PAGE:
Friday, February 8, 2008


Lying in wait
the morning of a day
waiting to happen

Down a broad, bracken-filled valley the elderly couple over from England. Immaculate ramblers. He, map case dangling from his neck, so sure of where he’s going. She, a little nervous, lags behind.

Treacherously the red pecked line of the Ordnance Survey Right of Way snakes off into the bracken. Unaware, they push on through a broken gate, DIM SAESON in a shaky hand.

In the bleached silence
of a dried up stream
bones picked clean

Past a shabby little farm, scabby corrugated iron and knots of orange bailer twine, the track beckons them on. Arms crossed, he is ready for them.

Smug, is it ? Think with their bloody map they know everything there is to know.

“A very good day to you !”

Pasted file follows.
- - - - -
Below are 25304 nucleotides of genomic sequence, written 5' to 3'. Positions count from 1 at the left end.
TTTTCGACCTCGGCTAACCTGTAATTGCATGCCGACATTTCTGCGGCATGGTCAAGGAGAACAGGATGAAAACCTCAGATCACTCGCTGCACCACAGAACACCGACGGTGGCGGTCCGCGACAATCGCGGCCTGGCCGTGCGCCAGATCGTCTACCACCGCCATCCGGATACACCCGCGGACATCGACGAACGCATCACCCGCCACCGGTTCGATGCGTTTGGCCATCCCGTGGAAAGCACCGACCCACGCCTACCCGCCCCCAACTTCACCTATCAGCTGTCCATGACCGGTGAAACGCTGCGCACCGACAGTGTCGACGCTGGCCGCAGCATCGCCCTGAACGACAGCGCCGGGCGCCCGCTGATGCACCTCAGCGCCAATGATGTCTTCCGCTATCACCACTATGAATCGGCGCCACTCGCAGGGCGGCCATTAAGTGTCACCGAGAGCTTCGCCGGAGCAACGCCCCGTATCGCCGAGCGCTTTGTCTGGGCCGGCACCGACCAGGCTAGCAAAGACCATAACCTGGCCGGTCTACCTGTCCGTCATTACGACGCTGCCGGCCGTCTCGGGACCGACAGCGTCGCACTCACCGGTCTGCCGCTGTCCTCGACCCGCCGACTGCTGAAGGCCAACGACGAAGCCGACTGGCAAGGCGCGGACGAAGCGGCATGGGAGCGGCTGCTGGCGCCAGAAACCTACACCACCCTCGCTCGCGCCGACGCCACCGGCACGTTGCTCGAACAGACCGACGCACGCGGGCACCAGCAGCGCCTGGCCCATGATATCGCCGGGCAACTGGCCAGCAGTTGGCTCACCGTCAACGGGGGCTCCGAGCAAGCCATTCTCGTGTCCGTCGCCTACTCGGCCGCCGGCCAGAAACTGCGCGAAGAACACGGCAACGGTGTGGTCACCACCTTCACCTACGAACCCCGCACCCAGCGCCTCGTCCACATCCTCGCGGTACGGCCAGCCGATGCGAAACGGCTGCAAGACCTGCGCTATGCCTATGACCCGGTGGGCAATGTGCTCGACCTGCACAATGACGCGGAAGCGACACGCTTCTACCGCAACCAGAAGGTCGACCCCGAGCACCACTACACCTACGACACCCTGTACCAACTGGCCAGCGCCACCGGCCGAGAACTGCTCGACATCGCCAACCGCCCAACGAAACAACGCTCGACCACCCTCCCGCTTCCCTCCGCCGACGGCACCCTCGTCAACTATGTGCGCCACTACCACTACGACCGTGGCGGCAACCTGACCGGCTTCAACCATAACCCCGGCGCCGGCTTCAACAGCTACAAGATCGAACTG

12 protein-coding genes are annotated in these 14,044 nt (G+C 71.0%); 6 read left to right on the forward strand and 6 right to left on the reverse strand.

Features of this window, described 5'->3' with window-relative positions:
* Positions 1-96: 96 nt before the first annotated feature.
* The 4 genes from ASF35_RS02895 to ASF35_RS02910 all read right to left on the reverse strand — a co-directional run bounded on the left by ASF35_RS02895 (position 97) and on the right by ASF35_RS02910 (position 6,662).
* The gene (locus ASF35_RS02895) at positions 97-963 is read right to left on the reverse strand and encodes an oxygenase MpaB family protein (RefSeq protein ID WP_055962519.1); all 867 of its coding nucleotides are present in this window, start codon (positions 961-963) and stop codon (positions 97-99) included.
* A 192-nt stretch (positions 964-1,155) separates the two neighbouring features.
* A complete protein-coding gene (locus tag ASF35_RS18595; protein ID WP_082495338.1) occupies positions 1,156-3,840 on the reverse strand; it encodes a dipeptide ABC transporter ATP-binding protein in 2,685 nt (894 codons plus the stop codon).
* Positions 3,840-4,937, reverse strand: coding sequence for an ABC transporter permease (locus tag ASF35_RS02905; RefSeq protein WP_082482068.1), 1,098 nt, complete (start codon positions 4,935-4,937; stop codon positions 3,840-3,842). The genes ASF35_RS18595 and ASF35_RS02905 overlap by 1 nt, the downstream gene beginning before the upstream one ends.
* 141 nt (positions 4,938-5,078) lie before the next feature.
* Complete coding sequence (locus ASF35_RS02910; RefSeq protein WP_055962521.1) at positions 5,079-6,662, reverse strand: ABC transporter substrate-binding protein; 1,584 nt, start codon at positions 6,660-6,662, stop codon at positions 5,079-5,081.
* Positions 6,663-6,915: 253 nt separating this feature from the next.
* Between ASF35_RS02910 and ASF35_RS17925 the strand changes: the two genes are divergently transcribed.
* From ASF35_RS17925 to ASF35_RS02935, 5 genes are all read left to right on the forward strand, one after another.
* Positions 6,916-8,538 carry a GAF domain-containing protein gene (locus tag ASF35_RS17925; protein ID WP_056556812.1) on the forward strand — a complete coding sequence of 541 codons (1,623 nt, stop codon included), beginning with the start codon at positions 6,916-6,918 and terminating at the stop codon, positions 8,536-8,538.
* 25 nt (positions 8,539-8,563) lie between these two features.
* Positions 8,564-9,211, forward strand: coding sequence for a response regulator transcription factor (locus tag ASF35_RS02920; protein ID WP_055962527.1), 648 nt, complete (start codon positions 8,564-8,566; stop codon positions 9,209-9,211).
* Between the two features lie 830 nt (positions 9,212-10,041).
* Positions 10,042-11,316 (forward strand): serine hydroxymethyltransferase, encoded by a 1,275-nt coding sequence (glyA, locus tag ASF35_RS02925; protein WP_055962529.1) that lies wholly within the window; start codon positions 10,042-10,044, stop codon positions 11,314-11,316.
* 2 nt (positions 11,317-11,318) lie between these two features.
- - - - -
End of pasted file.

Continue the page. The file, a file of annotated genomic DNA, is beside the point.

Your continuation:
“You’re trespassing, man ! Go back the way you came !”

“Now let’s be reasonable According to the map, we’re on a right of way, you know.” Red faced, he fumbles with his map.

Knight of the shire
his iron visor
clamped shut

“Don’t you go telling me about my land. The path’s over there, under the bracken.” Eyes bulging, he waves his stick

Taut for war
his white knuckles
on the strung bow

Down the raod. “The Old Chapel” now, but “Capel Seion” it was when father had raised the hwyl. And the school is somebody’s holiday home. The shop bought by a couple from the English Midlands. Nice enough they are, but, well… Tea towels and stuffed red dragons. In there, you feel awkward speaking your own language.

She plucks at his sleeve, a careworn woman in a print apron.

“Chware teg, Glyn. Digon yw digon.”

“George, please don’t ! That’s enough,” pleads the other woman.

The women exchange glances. George shrugs his shoulders, straightens his back, and brushes past. Glyn, hands on hips, “sees him off”.

Bony rocks
thrust through thin pasture
the valley reappears

by Ken Jones
Aberystwyth, Wales
October 2005

The title is the last line of a poem by R.S. Thomas .”Welsh Landscape”.
Dim Saeson; No English.
religious fervour.
Capel Seion;
Zion, the Promised Land.
Chware teg, Glyn. Digon yw digon.
Fair play, Glyn. Enough is enough.

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